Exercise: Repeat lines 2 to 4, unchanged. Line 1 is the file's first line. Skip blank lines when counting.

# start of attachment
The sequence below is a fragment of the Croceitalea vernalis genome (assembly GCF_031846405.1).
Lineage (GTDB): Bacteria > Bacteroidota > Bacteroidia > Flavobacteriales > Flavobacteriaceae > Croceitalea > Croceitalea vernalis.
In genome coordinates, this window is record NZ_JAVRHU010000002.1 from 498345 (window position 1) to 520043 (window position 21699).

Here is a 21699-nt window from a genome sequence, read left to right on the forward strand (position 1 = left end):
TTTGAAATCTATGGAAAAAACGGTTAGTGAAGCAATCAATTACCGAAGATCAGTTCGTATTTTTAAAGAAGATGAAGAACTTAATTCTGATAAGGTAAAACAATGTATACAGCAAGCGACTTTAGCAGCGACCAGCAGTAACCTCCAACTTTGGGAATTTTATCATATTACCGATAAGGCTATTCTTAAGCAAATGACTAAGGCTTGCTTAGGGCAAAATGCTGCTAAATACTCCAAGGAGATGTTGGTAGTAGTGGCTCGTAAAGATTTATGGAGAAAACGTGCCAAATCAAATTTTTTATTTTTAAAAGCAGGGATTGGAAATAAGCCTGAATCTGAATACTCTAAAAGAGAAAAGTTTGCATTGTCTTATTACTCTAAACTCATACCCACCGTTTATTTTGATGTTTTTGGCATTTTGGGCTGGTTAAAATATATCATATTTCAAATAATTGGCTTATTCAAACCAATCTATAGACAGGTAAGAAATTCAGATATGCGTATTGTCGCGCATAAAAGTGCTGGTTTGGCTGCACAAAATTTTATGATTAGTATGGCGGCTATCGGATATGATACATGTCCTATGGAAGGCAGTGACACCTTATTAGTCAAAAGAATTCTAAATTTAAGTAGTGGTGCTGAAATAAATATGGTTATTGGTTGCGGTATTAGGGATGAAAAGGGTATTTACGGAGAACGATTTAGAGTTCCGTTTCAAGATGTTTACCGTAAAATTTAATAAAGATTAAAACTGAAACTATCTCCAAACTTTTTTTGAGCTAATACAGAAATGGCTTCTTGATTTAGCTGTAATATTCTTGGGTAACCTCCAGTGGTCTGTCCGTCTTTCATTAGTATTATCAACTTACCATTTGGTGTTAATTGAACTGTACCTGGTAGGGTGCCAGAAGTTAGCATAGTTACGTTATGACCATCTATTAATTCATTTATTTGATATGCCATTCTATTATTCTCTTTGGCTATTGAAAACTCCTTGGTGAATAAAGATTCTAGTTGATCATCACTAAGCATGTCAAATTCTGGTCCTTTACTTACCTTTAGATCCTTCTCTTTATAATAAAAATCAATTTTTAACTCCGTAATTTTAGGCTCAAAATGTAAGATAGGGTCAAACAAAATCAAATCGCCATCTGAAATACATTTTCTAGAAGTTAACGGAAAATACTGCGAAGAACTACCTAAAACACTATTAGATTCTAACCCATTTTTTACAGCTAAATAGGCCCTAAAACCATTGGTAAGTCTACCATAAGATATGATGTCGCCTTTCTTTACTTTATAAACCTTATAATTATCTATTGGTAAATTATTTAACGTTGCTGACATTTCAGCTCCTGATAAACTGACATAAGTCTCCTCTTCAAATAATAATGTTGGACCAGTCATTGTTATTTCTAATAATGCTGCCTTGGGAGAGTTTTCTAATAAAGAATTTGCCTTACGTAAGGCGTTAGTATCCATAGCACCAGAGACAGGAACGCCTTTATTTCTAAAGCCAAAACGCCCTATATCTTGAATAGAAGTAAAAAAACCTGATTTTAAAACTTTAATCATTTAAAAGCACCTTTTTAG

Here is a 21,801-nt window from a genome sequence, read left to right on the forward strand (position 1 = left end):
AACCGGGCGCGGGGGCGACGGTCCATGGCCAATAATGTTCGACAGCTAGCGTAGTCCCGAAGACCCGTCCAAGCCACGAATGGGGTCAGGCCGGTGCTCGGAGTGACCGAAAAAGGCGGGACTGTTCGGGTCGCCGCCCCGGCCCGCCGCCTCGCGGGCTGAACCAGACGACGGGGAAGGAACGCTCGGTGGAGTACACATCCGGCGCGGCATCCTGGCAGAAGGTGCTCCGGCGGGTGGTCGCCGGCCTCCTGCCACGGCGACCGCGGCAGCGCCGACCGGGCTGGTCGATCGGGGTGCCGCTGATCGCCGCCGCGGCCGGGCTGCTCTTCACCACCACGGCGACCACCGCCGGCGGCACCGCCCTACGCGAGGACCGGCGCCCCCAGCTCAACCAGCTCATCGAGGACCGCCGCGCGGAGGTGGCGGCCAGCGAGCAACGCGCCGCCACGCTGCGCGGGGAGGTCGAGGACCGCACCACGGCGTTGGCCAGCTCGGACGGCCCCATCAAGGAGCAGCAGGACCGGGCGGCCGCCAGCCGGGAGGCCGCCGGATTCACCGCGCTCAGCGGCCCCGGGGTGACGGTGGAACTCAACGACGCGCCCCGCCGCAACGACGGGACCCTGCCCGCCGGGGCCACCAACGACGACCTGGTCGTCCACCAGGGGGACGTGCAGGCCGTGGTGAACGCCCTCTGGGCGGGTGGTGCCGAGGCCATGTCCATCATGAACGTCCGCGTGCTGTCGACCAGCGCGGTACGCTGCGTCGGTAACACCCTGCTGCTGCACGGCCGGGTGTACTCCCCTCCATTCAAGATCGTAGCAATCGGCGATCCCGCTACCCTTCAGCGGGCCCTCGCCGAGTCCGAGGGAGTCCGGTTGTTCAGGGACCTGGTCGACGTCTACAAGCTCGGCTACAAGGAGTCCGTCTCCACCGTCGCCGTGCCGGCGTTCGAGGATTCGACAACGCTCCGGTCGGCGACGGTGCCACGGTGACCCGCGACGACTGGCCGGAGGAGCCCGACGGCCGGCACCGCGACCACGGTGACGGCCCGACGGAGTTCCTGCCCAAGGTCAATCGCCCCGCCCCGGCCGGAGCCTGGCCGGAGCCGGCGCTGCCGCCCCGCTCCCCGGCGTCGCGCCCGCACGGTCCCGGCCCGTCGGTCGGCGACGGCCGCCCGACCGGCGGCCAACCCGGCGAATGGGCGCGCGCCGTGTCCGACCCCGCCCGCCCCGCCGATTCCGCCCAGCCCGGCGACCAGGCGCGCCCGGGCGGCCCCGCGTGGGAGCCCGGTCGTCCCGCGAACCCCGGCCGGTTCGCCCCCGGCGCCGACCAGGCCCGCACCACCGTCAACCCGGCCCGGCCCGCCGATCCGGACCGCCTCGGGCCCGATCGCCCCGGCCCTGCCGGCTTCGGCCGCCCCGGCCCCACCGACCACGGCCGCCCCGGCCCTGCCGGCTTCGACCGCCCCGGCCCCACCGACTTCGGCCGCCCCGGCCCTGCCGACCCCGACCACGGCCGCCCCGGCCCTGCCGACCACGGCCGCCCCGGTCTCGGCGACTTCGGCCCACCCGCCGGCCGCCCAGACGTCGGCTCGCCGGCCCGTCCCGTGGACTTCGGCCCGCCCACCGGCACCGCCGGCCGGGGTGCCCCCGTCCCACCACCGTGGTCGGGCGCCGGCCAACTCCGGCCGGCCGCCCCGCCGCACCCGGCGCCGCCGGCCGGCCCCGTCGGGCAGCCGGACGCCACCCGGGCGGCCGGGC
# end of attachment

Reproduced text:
Lineage (GTDB): Bacteria > Bacteroidota > Bacteroidia > Flavobacteriales > Flavobacteriaceae > Croceitalea > Croceitalea vernalis.
In genome coordinates, this window is record NZ_JAVRHU010000002.1 from 498345 (window position 1) to 520043 (window position 21699).

Here is a 21699-nt window from a genome sequence, read left to right on the forward strand (position 1 = left end):